Sunni cleric killed in north Lebanon clashes

Sunni gunmen in Tripoli, Lebanon (24 August 2012) Tripoli is one of Lebanon's most volatile sectarian faultlines

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Three people, including a Sunni Muslim cleric, have been killed in the northern Lebanese city of Tripoli amid renewed sectarian clashes fuelled by the conflict in Syria, officials say.

Sheikh Khaled al-Baradei was shot by a sniper as fighting erupted between gunmen in the Sunni district of Qobbeh and the Alawite area of Jabal Muhsin.

The deaths bring to 15 the number of people killed in Tripoli since Monday.

Lebanon's prime minister has urged all sides to help the army restore order.

"The army is carrying out its role with all devotion," Najib Mikati told reporters on Thursday, following a meeting with security chiefs and MPs at his residence in Beirut.

On Wednesday, Mr Mikati, a Sunni from Tripoli, warned that there were "efforts to drag Lebanon more and more into the conflict in Syria, when what is required is for leaders to co-operate... to protect Lebanon".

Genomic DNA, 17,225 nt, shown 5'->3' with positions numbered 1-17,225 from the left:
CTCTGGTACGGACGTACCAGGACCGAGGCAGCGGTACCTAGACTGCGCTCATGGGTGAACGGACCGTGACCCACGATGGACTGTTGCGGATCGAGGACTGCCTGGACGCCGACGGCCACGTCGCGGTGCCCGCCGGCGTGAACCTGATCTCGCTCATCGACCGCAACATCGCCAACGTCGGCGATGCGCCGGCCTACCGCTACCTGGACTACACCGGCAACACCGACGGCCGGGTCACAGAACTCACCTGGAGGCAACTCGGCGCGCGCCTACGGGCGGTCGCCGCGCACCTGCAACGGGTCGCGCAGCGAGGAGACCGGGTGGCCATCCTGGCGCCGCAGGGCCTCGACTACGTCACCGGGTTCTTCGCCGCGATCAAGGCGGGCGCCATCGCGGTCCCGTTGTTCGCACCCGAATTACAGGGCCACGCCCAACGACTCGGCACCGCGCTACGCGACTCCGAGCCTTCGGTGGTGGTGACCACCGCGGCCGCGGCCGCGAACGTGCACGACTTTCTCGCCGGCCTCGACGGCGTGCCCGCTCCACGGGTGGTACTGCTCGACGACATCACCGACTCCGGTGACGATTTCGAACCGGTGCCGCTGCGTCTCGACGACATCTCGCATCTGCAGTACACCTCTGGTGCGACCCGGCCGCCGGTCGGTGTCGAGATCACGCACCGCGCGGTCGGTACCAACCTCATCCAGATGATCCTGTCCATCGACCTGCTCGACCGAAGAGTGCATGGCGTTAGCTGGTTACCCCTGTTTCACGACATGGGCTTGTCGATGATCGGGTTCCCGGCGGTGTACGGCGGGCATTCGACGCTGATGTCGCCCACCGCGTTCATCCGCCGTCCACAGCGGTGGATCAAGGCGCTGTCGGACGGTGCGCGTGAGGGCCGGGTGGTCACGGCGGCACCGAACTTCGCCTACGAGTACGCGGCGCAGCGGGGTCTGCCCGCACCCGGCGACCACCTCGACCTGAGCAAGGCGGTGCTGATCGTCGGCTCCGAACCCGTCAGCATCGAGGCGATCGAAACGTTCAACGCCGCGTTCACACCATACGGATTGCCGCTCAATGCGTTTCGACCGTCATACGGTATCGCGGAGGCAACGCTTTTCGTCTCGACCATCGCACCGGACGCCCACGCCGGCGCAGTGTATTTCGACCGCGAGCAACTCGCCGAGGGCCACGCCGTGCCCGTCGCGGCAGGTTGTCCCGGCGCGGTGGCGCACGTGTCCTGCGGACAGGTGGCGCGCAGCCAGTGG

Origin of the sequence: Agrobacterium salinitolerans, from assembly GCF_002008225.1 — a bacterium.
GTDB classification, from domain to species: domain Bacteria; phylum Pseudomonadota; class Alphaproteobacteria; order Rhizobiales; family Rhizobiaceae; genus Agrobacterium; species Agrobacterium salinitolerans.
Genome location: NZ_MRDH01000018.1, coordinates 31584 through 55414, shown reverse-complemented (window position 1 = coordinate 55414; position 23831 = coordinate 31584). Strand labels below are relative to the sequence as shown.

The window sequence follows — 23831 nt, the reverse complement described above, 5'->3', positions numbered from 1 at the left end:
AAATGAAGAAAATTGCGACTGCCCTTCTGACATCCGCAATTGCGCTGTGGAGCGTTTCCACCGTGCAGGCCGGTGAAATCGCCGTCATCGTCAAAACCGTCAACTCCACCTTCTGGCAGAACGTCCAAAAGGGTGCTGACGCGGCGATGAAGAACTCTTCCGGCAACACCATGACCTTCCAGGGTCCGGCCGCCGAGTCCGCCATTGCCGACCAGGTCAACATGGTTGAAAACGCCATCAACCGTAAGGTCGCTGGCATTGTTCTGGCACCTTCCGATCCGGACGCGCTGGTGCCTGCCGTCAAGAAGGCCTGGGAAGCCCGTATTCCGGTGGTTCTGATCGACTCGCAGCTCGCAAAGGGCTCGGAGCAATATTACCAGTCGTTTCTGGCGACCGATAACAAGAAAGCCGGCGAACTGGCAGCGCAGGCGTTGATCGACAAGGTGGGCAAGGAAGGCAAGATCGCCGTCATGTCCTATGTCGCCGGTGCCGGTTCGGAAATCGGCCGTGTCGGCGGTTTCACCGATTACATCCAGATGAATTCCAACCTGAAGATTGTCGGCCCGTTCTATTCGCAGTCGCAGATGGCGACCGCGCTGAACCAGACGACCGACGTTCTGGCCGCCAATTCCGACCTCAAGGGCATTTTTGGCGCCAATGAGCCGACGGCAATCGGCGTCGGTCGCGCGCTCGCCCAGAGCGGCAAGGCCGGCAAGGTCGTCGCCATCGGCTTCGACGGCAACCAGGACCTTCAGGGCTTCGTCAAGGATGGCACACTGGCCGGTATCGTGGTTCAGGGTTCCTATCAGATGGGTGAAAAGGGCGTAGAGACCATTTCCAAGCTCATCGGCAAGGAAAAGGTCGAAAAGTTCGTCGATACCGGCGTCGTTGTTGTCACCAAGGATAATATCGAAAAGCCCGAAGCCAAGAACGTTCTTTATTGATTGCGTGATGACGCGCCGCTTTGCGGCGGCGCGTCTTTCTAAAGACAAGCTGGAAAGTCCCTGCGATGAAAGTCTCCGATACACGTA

Syrian President Bashar al-Assad is an Alawite and members of the Shia sect hold key posts in the government and security forces.

Lebanese soldiers deployed along Syria Street in Tripoli (23 August 2012) Relative calm had returned after hundreds of soldiers were deployed along Syria Street

Syria's majority Sunni community has meanwhile been at the forefront of the revolt against the state and has borne the brunt of the crackdown during the conflict, which the UN says has left more than 18,000 people dead.

'Alarming and dangerous'

The latest clashes in Tripoli began at dawn on Friday and saw Sunni and Alawite fighters firing small arms and rocket-propelled grenades between Qobbeh and Jabal Muhsin.

The exchanges sparked large fires in both areas, which are located in the east of Lebanon's second largest city. A security source told the Reuters news agency that at least seven Alawite-owned shops located in Sunni districts had been torched.

Sheikh Baradei was shot early on Friday. Unconfirmed reports said the 28-year-old had been a commander of the Sunni Islamist fighters.

The two other deaths were reported in Qobbeh and the neighbouring Sunni district of Bab al-Tabbana, officials said.

Two journalists are also said to have been wounded by snipers.

A Lebanese security source told Reuters the situation was "alarming and dangerous", adding: "It is very likely that it will escalate this time."

Relative calm had returned after hundreds of soldiers backed by tanks were deployed on Thursday along Syria Street, which divides Bab al-Tabbana and Jabal Muhsin and has become the frontline.

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